No question

by David Link on February 15, 2014

On October 10, 1972, the U.S. Supreme Court issued its first formal thinking on whether same-sex marriage can be prohibited under the constitution.  Two Minnesota students applied for a marriage license in Minneapolis and were denied, and the state supreme court upheld the state’s law.  The couple asked the U.S. Supreme Court for review, and the court waved them away.  Its reasoning in Baker v. Nelson was stated in a single sentence: “The appeal is dismissed for want of a substantial federal question.”

Forty-two years on, courts are deciding that, not only is there a substantial federal question, but that there are several.  Whether it is equal protection for same-sex couples, or a fundamental right to marry that gays, too, can claim, or even discrimination based on gender, courts are clear that there is a question under the constitution about how the law treats the relationships of same-sex couples.  Twelve federal court decisions in the last year alone have addressed this question, and all twelve have ruled that discriminatory marriage laws violate the constitution.

Baker‘s rebuff of an entirely respectable legal theory is still on the books.  Like the court’s casual insult in Bowers v. Hardwick that a constitutional claim to protection against discriminatory criminal laws was “at best, facetious,” the court articulates the prejudices of its time if those prejudices are still common enough to be unrecognizable as belittlement.

That facetious claim later became the law in Lawrence v. Texas, and the substantial federal question the Baker court could not see is now pretty obvious to anyone.  Which is not to say that everyone agrees on what the constitutional answer should be.  But progress, like prejudice, can be hidden in plain sight.  If you realize that a little over forty years ago the highest court in the land could not imagine that gays had a plausible reason to complain about laws that prohibited them from marrying, you can better understand the barriers that this movement has overcome.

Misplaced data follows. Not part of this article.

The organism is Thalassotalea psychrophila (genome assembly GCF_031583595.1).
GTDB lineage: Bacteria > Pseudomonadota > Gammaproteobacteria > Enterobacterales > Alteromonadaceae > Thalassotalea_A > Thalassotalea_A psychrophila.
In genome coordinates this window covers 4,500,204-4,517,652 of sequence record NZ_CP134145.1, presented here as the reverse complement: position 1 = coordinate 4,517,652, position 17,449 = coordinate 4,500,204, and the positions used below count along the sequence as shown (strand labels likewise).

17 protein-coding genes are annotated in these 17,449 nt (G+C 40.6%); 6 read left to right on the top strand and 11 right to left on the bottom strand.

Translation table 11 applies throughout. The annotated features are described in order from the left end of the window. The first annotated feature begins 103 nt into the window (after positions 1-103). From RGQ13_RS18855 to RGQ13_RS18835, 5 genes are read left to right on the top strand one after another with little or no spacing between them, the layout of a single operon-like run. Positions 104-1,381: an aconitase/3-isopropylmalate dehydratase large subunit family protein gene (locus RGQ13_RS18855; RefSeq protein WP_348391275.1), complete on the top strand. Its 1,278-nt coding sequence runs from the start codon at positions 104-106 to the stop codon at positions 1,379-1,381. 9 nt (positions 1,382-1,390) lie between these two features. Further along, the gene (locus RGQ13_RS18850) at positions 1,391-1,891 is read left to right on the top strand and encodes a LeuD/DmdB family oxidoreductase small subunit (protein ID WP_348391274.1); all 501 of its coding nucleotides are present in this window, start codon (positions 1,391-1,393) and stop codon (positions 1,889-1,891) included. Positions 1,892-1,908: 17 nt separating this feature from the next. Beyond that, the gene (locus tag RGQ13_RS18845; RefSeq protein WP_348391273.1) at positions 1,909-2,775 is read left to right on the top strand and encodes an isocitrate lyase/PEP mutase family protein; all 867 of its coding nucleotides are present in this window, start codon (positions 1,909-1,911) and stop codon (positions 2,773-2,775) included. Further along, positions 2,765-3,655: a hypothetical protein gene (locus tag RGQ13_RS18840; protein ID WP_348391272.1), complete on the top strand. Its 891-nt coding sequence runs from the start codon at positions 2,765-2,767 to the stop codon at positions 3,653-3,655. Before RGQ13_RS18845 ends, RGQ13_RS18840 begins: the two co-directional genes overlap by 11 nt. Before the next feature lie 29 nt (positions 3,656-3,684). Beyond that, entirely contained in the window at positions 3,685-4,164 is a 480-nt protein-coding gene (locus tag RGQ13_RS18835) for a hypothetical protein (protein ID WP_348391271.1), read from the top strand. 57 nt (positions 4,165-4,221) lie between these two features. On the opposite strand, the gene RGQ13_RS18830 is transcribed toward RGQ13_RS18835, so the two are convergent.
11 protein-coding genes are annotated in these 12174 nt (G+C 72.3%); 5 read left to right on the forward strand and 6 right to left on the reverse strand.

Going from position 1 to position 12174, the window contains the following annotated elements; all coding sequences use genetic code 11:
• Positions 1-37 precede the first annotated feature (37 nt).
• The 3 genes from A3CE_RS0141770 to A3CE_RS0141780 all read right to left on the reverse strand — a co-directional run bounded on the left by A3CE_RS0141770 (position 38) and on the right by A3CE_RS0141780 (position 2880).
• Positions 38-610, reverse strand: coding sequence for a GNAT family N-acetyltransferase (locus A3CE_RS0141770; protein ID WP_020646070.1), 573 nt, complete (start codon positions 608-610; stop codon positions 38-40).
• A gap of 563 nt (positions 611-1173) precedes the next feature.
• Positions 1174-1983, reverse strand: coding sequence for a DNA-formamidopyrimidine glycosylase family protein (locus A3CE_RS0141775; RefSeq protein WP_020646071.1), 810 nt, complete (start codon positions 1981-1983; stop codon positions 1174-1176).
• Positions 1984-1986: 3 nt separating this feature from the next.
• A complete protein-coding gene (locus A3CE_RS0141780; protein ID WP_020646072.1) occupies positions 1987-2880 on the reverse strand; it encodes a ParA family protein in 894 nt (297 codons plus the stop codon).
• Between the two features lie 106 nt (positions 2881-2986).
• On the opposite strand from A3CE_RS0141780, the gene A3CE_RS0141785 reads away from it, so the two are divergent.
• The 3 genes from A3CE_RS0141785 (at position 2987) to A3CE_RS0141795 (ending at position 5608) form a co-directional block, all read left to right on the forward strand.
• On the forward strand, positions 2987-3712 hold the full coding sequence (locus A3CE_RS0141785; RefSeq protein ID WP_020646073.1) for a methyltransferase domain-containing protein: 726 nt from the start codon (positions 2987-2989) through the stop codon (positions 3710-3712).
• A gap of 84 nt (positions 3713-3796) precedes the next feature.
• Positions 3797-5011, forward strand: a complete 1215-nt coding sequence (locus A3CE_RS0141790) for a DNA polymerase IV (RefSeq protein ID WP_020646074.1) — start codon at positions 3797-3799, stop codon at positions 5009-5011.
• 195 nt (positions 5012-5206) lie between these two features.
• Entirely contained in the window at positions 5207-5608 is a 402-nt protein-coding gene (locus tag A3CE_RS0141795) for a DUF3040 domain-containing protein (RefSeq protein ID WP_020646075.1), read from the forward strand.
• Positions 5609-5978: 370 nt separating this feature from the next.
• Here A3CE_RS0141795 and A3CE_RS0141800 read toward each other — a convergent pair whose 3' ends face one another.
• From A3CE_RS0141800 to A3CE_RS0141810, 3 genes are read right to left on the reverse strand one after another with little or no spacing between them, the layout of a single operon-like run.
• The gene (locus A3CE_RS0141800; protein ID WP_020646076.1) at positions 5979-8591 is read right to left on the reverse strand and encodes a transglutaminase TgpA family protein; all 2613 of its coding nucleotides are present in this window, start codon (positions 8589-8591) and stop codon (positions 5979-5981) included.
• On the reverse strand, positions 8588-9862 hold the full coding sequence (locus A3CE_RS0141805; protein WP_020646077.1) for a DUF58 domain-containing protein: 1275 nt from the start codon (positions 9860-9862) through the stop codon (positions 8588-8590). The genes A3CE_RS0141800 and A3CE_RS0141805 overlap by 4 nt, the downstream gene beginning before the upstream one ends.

{ 5 comments }

Tom Scharbach February 15, 2014 at 5:01 pm

If you realize that a little over forty years ago the highest court in the land could not imagine that gays had a plausible reason to complain about laws that prohibited them from marrying, you can better understand the barriers that this movement has overcome.

The various ways in which lower federal courts have dealt with the precedential value of Baker‘s summary dismissal (about a dozen cases, I think, but I’m no expert) will be the subject of a law review note, or part of a broader law review article, in time.

The broader cultural issue you raise is the more important issue.

I was thinking, while I was reflecting on the life of a family member who died last night, that next month will be the 45th anniversary of the night that another young man and I were threatened with a sodomy arrest in Crown Point, Indiana, where we had been campaigning for Eugene McCarthy. We were told to get out of town and stay out. Needless to say, we high tailed it.

I was thinking last night that if we had been arrested, I would never have finished college, served in the military, gone to law school, become a partner in a national law firm or otherwise have lived the life I have been privileged to live. I don’t know how my life would have evolved, but I know that many doors that were open to me would have been closed, hard shut.